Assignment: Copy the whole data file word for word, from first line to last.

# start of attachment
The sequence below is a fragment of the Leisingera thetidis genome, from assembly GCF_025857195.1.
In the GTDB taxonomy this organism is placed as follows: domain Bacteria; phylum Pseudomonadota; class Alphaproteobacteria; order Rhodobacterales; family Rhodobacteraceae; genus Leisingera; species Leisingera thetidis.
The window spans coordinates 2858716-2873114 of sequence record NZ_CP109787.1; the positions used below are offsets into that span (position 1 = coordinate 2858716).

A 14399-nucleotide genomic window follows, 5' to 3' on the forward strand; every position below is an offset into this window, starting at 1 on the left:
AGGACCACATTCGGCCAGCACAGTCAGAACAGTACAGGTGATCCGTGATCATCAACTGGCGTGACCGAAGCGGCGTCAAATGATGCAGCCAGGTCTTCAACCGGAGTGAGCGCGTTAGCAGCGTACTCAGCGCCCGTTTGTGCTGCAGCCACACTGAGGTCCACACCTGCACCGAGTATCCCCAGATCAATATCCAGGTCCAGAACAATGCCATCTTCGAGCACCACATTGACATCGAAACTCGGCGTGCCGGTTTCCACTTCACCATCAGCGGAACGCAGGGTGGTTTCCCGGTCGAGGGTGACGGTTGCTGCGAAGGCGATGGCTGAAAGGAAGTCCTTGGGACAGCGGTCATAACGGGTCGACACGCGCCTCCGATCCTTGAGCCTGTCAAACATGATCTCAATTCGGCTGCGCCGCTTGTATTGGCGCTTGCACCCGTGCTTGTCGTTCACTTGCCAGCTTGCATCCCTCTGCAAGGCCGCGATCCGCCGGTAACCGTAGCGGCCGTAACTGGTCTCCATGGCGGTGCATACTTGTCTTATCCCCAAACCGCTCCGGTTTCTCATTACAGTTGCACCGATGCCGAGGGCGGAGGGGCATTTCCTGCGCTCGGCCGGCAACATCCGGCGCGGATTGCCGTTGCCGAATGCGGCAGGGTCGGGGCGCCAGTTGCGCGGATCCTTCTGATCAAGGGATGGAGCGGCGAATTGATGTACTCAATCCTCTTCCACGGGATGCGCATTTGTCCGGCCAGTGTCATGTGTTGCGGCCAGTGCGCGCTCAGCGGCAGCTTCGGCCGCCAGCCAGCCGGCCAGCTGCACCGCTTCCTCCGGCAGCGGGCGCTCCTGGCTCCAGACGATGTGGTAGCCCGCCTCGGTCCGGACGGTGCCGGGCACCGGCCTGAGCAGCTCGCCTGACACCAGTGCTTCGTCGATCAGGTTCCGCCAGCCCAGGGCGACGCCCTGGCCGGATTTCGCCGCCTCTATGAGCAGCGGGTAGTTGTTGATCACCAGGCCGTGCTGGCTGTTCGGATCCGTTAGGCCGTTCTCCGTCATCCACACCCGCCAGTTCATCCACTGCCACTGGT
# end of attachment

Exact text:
The sequence below is a fragment of the Leisingera thetidis genome, from assembly GCF_025857195.1.
In the GTDB taxonomy this organism is placed as follows: domain Bacteria; phylum Pseudomonadota; class Alphaproteobacteria; order Rhodobacterales; family Rhodobacteraceae; genus Leisingera; species Leisingera thetidis.
The window spans coordinates 2858716-2873114 of sequence record NZ_CP109787.1; the positions used below are offsets into that span (position 1 = coordinate 2858716).

A 14399-nucleotide genomic window follows, 5' to 3' on the forward strand; every position below is an offset into this window, starting at 1 on the left:
AGGACCACATTCGGCCAGCACAGTCAGAACAGTACAGGTGATCCGTGATCATCAACTGGCGTGACCGAAGCGGCGTCAAATGATGCAGCCAGGTCTTCAACCGGAGTGAGCGCGTTAGCAGCGTACTCAGCGCCCGTTTGTGCTGCAGCCACACTGAGGTCCACACCTGCACCGAGTATCCCCAGATCAATATCCAGGTCCAGAACAATGCCATCTTCGAGCACCACATTGACATCGAAACTCGGCGTGCCGGTTTCCACTTCACCATCAGCGGAACGCAGGGTGGTTTCCCGGTCGAGGGTGACGGTTGCTGCGAAGGCGATGGCTGAAAGGAAGTCCTTGGGACAGCGGTCATAACGGGTCGACACGCGCCTCCGATCCTTGAGCCTGTCAAACATGATCTCAATTCGGCTGCGCCGCTTGTATTGGCGCTTGCACCCGTGCTTGTCGTTCACTTGCCAGCTTGCATCCCTCTGCAAGGCCGCGATCCGCCGGTAACCGTAGCGGCCGTAACTGGTCTCCATGGCGGTGCATACTTGTCTTATCCCCAAACCGCTCCGGTTTCTCATTACAGTTGCACCGATGCCGAGGGCGGAGGGGCATTTCCTGCGCTCGGCCGGCAACATCCGGCGCGGATTGCCGTTGCCGAATGCGGCAGGGTCGGGGCGCCAGTTGCGCGGATCCTTCTGATCAAGGGATGGAGCGGCGAATTGATGTACTCAATCCTCTTCCACGGGATGCGCATTTGTCCGGCCAGTGTCATGTGTTGCGGCCAGTGCGCGCTCAGCGGCAGCTTCGGCCGCCAGCCAGCCGGCCAGCTGCACCGCTTCCTCCGGCAGCGGGCGCTCCTGGCTCCAGACGATGTGGTAGCCCGCCTCGGTCCGGACGGTGCCGGGCACCGGCCTGAGCAGCTCGCCTGACACCAGTGCTTCGTCGATCAGGTTCCGCCAGCCCAGGGCGACGCCCTGGCCGGATTTCGCCGCCTCTATGAGCAGCGGGTAGTTGTTGATCACCAGGCCGTGCTGGCTGTTCGGATCCGTTAGGCCGTTCTCCGTCATCCACACCCGCCAGTTCATCCACTGCCACTGGT